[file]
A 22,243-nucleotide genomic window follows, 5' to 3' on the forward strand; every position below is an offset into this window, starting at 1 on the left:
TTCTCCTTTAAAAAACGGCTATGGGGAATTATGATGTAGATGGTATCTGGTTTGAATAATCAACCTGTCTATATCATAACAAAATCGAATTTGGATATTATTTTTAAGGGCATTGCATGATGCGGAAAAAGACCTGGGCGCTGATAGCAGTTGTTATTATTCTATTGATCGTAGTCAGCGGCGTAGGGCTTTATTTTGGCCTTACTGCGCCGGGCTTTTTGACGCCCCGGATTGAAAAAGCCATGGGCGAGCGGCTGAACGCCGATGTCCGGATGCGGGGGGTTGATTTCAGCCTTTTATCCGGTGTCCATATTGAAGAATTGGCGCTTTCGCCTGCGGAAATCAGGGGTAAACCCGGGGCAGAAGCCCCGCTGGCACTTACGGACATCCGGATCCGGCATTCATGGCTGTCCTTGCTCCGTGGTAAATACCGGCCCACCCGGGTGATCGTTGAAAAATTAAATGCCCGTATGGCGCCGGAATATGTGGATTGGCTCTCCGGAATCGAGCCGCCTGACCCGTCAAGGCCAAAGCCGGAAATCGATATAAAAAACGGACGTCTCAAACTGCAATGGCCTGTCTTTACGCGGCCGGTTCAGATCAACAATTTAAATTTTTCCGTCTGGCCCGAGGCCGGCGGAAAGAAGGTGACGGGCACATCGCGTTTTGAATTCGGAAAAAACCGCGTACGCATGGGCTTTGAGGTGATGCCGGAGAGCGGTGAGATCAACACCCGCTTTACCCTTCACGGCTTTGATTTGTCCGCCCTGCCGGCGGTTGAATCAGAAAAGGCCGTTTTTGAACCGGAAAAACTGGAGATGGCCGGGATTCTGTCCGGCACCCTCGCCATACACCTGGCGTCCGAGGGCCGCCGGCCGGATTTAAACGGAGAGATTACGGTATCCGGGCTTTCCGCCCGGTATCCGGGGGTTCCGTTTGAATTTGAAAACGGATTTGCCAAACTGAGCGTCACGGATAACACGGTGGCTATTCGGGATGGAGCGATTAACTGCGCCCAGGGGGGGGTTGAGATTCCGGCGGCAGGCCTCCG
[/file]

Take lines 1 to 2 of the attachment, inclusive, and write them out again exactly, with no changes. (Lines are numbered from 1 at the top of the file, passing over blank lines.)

A 22,243-nucleotide genomic window follows, 5' to 3' on the forward strand; every position below is an offset into this window, starting at 1 on the left:
TTCTCCTTTAAAAAACGGCTATGGGGAATTATGATGTAGATGGTATCTGGTTTGAATAATCAACCTGTCTATATCATAACAAAATCGAATTTGGATATTATTTTTAAGGGCATTGCATGATGCGGAAAAAGACCTGGGCGCTGATAGCAGTTGTTATTATTCTATTGATCGTAGTCAGCGGCGTAGGGCTTTATTTTGGCCTTACTGCGCCGGGCTTTTTGACGCCCCGGATTGAAAAAGCCATGGGCGAGCGGCTGAACGCCGATGTCCGGATGCGGGGGGTTGATTTCAGCCTTTTATCCGGTGTCCATATTGAAGAATTGGCGCTTTCGCCTGCGGAAATCAGGGGTAAACCCGGGGCAGAAGCCCCGCTGGCACTTACGGACATCCGGATCCGGCATTCATGGCTGTCCTTGCTCCGTGGTAAATACCGGCCCACCCGGGTGATCGTTGAAAAATTAAATGCCCGTATGGCGCCGGAATATGTGGATTGGCTCTCCGGAATCGAGCCGCCTGACCCGTCAAGGCCAAAGCCGGAAATCGATATAAAAAACGGACGTCTCAAACTGCAATGGCCTGTCTTTACGCGGCCGGTTCAGATCAACAATTTAAATTTTTCCGTCTGGCCCGAGGCCGGCGGAAAGAAGGTGACGGGCACATCGCGTTTTGAATTCGGAAAAAACCGCGTACGCATGGGCTTTGAGGTGATGCCGGAGAGCGGTGAGATCAACACCCGCTTTACCCTTCACGGCTTTGATTTGTCCGCCCTGCCGGCGGTTGAATCAGAAAAGGCCGTTTTTGAACCGGAAAAACTGGAGATGGCCGGGATTCTGTCCGGCACCCTCGCCATACACCTGGCGTCCGAGGGCCGCCGGCCGGATTTAAACGGAGAGATTACGGTATCCGGGCTTTCCGCCCGGTATCCGGGGGTTCCGTTTGAATTTGAAAACGGATTTGCCAAACTGAGCGTCACGGATAACACGGTGGCTATTCGGGATGGAGCGATTAACTGCGCCCAGGGGGGGGTTGAGATTCCGGCGGCAGGCCTCCG